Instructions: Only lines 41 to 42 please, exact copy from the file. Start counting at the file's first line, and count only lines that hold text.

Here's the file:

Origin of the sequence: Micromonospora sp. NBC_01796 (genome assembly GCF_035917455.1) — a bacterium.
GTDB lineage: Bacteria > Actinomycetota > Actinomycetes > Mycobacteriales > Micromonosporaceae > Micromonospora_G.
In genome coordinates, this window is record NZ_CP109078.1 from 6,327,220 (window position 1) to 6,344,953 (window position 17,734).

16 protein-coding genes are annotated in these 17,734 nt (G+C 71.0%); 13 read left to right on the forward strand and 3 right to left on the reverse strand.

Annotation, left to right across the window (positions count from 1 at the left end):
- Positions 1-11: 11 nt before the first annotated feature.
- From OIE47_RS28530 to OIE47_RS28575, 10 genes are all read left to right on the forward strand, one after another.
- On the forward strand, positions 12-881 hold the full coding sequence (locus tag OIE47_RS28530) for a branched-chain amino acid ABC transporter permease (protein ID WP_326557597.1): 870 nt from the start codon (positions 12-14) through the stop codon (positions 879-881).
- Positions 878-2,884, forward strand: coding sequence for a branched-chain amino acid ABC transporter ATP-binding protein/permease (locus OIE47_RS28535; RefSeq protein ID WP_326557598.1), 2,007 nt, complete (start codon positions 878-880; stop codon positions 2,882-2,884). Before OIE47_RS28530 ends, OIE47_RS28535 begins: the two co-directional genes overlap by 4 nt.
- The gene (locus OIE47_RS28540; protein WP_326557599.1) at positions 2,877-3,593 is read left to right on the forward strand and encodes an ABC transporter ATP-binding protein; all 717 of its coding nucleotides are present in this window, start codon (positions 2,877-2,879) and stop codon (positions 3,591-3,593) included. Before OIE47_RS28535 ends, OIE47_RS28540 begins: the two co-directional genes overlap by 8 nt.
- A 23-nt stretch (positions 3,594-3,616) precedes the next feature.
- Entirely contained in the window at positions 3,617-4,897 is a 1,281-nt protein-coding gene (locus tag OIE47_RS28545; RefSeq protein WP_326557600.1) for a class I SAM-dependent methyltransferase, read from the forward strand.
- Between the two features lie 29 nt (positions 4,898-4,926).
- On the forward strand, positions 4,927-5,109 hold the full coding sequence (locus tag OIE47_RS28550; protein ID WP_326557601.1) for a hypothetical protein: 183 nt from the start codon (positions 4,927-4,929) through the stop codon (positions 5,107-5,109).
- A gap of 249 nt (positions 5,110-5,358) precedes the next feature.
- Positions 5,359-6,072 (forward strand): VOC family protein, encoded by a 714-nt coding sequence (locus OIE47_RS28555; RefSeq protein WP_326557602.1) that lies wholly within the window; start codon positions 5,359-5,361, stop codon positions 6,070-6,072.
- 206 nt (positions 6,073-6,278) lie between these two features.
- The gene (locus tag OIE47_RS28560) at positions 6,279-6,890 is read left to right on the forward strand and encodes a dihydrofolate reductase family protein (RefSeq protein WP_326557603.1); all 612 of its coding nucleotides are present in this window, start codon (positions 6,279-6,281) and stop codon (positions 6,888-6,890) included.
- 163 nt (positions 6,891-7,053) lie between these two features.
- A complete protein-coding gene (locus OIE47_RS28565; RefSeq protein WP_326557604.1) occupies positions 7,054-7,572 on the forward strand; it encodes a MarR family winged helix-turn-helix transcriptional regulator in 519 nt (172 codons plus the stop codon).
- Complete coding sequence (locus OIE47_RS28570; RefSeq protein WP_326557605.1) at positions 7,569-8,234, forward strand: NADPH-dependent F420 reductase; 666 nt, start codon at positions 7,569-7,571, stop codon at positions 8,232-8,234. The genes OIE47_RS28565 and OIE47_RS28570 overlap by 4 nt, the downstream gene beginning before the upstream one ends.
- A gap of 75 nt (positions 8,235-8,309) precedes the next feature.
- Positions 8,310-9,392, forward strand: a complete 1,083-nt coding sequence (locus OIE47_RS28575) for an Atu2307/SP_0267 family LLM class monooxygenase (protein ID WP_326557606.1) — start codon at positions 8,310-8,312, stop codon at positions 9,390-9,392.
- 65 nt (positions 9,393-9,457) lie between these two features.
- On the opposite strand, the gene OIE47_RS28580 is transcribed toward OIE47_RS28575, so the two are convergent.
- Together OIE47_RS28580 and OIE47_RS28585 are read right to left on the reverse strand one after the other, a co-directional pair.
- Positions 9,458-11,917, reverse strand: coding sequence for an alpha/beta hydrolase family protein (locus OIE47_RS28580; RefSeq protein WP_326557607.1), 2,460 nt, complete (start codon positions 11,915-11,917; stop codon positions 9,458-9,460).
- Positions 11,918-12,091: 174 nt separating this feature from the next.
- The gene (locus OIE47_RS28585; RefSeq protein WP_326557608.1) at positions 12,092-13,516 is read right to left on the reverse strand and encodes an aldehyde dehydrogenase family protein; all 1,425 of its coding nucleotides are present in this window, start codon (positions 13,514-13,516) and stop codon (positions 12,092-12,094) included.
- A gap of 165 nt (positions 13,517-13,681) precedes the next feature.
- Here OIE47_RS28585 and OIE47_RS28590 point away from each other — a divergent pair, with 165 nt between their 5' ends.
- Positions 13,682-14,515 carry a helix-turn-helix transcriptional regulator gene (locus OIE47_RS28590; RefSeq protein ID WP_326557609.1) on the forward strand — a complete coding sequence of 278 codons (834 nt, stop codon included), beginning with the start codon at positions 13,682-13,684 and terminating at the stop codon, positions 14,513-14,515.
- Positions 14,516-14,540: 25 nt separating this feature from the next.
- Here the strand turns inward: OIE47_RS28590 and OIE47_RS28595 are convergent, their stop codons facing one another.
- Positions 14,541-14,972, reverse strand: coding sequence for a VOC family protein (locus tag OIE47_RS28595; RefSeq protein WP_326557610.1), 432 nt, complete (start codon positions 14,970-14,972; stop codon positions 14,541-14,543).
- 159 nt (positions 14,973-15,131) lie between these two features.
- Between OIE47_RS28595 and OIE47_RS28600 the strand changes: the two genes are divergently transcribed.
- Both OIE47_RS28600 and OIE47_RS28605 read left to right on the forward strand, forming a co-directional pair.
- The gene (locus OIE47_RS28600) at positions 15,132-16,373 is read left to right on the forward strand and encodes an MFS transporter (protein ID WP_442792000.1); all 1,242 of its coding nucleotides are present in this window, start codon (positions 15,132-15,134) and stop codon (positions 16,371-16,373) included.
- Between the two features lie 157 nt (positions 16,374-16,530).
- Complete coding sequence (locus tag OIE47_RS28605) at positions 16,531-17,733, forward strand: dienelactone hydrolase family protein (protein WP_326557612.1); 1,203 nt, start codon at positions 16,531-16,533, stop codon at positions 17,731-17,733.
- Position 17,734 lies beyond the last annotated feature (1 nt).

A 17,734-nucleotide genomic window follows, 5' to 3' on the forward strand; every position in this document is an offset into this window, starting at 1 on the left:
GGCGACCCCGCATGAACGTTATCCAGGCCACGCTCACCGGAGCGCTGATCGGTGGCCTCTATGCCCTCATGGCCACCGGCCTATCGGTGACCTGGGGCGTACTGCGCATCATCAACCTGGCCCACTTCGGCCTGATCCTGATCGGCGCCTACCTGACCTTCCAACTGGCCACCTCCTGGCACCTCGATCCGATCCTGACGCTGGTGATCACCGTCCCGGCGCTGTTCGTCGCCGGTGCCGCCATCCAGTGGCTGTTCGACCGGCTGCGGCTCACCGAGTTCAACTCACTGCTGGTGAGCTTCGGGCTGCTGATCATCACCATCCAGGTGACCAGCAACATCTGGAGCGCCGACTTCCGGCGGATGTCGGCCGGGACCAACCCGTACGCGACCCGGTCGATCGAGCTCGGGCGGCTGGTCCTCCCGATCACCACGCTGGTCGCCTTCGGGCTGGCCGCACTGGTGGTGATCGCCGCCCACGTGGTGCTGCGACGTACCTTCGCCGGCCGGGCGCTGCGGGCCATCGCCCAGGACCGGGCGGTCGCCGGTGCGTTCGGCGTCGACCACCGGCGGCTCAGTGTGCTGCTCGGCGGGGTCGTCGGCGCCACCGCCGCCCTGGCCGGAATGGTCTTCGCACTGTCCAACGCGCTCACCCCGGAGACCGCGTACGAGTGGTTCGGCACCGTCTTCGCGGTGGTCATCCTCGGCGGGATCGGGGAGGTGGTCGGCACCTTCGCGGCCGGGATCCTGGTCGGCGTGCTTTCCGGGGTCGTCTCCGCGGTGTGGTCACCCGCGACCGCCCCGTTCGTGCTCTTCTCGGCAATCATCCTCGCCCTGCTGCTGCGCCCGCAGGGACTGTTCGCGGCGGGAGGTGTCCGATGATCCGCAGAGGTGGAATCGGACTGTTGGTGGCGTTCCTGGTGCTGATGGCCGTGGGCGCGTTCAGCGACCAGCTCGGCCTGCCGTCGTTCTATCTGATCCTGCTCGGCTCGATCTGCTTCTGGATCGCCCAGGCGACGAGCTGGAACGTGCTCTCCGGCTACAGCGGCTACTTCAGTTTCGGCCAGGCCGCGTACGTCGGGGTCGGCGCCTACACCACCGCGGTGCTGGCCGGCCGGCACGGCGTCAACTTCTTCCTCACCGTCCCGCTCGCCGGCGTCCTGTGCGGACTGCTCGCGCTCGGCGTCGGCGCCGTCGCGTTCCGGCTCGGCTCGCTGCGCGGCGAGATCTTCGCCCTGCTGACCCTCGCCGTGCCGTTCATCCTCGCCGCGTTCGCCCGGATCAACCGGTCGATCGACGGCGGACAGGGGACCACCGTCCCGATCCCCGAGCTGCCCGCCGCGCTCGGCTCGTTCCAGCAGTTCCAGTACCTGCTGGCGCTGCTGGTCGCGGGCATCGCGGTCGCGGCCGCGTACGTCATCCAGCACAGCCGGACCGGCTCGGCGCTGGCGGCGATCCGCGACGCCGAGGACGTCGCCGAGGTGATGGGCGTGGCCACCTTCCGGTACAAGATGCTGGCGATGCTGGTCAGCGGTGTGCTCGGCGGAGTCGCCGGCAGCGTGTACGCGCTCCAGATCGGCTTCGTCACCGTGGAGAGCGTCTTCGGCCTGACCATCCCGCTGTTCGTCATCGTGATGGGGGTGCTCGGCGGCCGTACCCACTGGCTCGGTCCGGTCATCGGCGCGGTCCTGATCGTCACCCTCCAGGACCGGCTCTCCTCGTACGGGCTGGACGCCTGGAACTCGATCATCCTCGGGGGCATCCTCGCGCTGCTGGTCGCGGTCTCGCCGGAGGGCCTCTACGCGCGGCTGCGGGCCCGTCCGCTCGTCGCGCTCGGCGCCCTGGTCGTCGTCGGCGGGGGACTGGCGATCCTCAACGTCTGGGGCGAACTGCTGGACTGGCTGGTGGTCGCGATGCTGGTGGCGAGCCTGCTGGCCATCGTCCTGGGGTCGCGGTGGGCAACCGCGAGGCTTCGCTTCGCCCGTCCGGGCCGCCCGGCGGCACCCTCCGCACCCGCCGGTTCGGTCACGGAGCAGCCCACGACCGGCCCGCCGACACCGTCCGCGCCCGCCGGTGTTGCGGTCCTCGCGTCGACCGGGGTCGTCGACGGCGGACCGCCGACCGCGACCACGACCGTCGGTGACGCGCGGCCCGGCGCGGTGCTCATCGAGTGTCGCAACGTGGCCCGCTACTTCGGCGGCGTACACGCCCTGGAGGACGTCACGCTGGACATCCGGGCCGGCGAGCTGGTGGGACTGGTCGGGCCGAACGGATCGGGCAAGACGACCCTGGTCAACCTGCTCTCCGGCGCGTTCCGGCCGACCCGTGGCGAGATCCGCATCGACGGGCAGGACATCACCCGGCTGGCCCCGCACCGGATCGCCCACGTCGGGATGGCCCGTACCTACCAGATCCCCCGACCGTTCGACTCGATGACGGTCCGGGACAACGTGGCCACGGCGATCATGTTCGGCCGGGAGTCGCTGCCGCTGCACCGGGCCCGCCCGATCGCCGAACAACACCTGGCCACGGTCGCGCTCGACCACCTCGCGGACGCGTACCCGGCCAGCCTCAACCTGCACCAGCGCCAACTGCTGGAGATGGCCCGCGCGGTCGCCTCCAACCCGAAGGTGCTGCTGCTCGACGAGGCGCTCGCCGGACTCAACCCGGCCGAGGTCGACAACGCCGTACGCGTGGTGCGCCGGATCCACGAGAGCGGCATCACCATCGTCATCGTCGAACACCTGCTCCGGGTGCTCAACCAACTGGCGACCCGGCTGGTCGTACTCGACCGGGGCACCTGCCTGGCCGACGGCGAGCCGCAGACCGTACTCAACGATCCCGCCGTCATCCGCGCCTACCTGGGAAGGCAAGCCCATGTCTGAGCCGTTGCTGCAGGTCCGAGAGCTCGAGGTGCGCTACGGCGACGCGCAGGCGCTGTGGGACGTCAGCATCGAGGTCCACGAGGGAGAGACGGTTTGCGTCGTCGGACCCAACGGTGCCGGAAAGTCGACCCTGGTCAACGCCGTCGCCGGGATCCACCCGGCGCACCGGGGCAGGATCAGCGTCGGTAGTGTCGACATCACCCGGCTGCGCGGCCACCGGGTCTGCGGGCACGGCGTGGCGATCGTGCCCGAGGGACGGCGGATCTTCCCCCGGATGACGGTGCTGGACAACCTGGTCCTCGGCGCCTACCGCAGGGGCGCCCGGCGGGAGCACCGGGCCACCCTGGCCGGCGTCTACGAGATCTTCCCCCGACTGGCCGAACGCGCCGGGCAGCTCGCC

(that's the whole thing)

- Complete coding sequence (locus tag OIE47_RS28605) at positions 16,531-17,733, forward strand: dienelactone hydrolase family protein (protein WP_326557612.1); 1,203 nt, start codon at positions 16,531-16,533, stop codon at positions 17,731-17,733.
- Position 17,734 lies beyond the last annotated feature (1 nt).